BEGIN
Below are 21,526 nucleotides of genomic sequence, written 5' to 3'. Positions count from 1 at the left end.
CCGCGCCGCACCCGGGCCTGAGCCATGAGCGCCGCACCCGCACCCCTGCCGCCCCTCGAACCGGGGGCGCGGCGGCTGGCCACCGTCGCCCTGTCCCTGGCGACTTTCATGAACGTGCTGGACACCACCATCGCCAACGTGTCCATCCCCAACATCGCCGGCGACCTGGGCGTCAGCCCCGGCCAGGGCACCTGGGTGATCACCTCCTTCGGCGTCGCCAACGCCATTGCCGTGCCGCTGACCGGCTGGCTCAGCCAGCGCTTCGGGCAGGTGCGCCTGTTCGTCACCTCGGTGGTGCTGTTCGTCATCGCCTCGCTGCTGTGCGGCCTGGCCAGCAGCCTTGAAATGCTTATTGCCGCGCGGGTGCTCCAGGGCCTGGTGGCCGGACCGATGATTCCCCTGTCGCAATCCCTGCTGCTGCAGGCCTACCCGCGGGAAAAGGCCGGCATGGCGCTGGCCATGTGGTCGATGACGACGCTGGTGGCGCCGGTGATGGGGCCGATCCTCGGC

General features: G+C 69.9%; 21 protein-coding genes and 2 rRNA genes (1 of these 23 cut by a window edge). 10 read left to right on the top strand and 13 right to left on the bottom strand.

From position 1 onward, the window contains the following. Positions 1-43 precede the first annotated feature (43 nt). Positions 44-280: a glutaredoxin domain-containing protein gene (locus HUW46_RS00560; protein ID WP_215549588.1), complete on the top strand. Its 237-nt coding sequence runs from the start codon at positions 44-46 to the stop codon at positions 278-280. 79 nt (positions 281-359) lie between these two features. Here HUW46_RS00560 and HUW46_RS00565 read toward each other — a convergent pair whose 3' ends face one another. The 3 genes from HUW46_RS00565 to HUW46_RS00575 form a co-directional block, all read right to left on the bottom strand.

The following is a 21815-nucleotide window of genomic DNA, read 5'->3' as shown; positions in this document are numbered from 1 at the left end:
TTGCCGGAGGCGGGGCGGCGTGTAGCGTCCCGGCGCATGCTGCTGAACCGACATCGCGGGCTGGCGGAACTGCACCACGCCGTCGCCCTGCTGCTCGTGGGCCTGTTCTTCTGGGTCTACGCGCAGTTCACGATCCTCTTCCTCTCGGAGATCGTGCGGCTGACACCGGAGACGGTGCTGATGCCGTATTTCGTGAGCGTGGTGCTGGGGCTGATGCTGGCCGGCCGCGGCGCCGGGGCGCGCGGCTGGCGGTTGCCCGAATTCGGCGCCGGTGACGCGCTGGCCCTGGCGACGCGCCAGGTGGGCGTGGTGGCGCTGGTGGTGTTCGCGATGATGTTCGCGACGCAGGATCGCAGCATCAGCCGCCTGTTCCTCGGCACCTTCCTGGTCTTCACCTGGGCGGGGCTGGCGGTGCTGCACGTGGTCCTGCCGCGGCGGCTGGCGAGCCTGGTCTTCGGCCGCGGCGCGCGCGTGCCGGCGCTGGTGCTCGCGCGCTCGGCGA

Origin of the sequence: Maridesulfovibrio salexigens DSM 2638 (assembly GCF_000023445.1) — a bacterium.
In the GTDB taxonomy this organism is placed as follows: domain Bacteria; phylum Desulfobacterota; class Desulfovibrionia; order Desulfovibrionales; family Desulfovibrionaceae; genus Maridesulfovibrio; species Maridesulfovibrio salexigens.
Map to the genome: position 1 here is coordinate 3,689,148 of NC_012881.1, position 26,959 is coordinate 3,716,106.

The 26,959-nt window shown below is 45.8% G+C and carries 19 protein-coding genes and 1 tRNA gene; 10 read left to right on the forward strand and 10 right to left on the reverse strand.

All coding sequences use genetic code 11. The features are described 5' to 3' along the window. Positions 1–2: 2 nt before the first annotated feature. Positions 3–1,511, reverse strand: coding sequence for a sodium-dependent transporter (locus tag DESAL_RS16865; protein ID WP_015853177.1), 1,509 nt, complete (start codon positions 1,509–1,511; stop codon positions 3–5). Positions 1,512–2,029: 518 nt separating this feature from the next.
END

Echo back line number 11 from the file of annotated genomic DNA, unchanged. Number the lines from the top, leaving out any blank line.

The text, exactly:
All coding sequences use genetic code 11. The features are described 5' to 3' along the window. Positions 1–2: 2 nt before the first annotated feature. Positions 3–1,511, reverse strand: coding sequence for a sodium-dependent transporter (locus tag DESAL_RS16865; protein ID WP_015853177.1), 1,509 nt, complete (start codon positions 1,509–1,511; stop codon positions 3–5). Positions 1,512–2,029: 518 nt separating this feature from the next.